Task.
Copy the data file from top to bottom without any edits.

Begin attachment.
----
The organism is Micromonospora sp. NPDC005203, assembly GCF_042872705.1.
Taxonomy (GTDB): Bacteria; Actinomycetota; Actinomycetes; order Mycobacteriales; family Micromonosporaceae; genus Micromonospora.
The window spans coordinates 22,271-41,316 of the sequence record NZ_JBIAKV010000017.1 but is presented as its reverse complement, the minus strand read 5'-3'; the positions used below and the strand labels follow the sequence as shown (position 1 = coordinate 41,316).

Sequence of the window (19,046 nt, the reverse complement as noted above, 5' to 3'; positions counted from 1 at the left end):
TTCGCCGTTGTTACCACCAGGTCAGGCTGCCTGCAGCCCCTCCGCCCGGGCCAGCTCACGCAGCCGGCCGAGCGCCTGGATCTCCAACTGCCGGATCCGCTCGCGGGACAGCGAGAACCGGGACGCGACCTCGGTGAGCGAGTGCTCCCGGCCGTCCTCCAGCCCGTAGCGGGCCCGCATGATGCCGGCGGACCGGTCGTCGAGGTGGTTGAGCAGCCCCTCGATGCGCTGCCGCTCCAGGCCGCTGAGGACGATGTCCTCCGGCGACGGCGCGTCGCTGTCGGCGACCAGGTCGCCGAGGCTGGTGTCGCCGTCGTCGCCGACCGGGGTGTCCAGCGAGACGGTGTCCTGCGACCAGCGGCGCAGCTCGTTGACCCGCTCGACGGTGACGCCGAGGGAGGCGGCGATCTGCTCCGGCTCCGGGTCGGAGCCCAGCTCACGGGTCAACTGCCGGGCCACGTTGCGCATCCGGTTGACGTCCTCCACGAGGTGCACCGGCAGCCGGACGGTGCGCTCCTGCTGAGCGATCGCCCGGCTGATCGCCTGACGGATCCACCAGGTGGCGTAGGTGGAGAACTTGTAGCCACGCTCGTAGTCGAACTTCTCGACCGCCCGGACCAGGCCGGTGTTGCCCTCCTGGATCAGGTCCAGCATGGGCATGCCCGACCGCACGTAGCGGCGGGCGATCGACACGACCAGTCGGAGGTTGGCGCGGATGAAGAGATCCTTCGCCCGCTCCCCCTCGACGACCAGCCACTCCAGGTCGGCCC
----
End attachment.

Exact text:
The organism is Micromonospora sp. NPDC005203, assembly GCF_042872705.1.
Taxonomy (GTDB): Bacteria; Actinomycetota; Actinomycetes; order Mycobacteriales; family Micromonosporaceae; genus Micromonospora.
The window spans coordinates 22,271-41,316 of the sequence record NZ_JBIAKV010000017.1 but is presented as its reverse complement, the minus strand read 5'-3'; the positions used below and the strand labels follow the sequence as shown (position 1 = coordinate 41,316).

Sequence of the window (19,046 nt, the reverse complement as noted above, 5' to 3'; positions counted from 1 at the left end):
TTCGCCGTTGTTACCACCAGGTCAGGCTGCCTGCAGCCCCTCCGCCCGGGCCAGCTCACGCAGCCGGCCGAGCGCCTGGATCTCCAACTGCCGGATCCGCTCGCGGGACAGCGAGAACCGGGACGCGACCTCGGTGAGCGAGTGCTCCCGGCCGTCCTCCAGCCCGTAGCGGGCCCGCATGATGCCGGCGGACCGGTCGTCGAGGTGGTTGAGCAGCCCCTCGATGCGCTGCCGCTCCAGGCCGCTGAGGACGATGTCCTCCGGCGACGGCGCGTCGCTGTCGGCGACCAGGTCGCCGAGGCTGGTGTCGCCGTCGTCGCCGACCGGGGTGTCCAGCGAGACGGTGTCCTGCGACCAGCGGCGCAGCTCGTTGACCCGCTCGACGGTGACGCCGAGGGAGGCGGCGATCTGCTCCGGCTCCGGGTCGGAGCCCAGCTCACGGGTCAACTGCCGGGCCACGTTGCGCATCCGGTTGACGTCCTCCACGAGGTGCACCGGCAGCCGGACGGTGCGCTCCTGCTGAGCGATCGCCCGGCTGATCGCCTGACGGATCCACCAGGTGGCGTAGGTGGAGAACTTGTAGCCACGCTCGTAGTCGAACTTCTCGACCGCCCGGACCAGGCCGGTGTTGCCCTCCTGGATCAGGTCCAGCATGGGCATGCCCGACCGCACGTAGCGGCGGGCGATCGACACGACCAGTCGGAGGTTGGCGCGGATGAAGAGATCCTTCGCCCGCTCCCCCTCGACGACCAGCCACTCCAGGTCGGCCC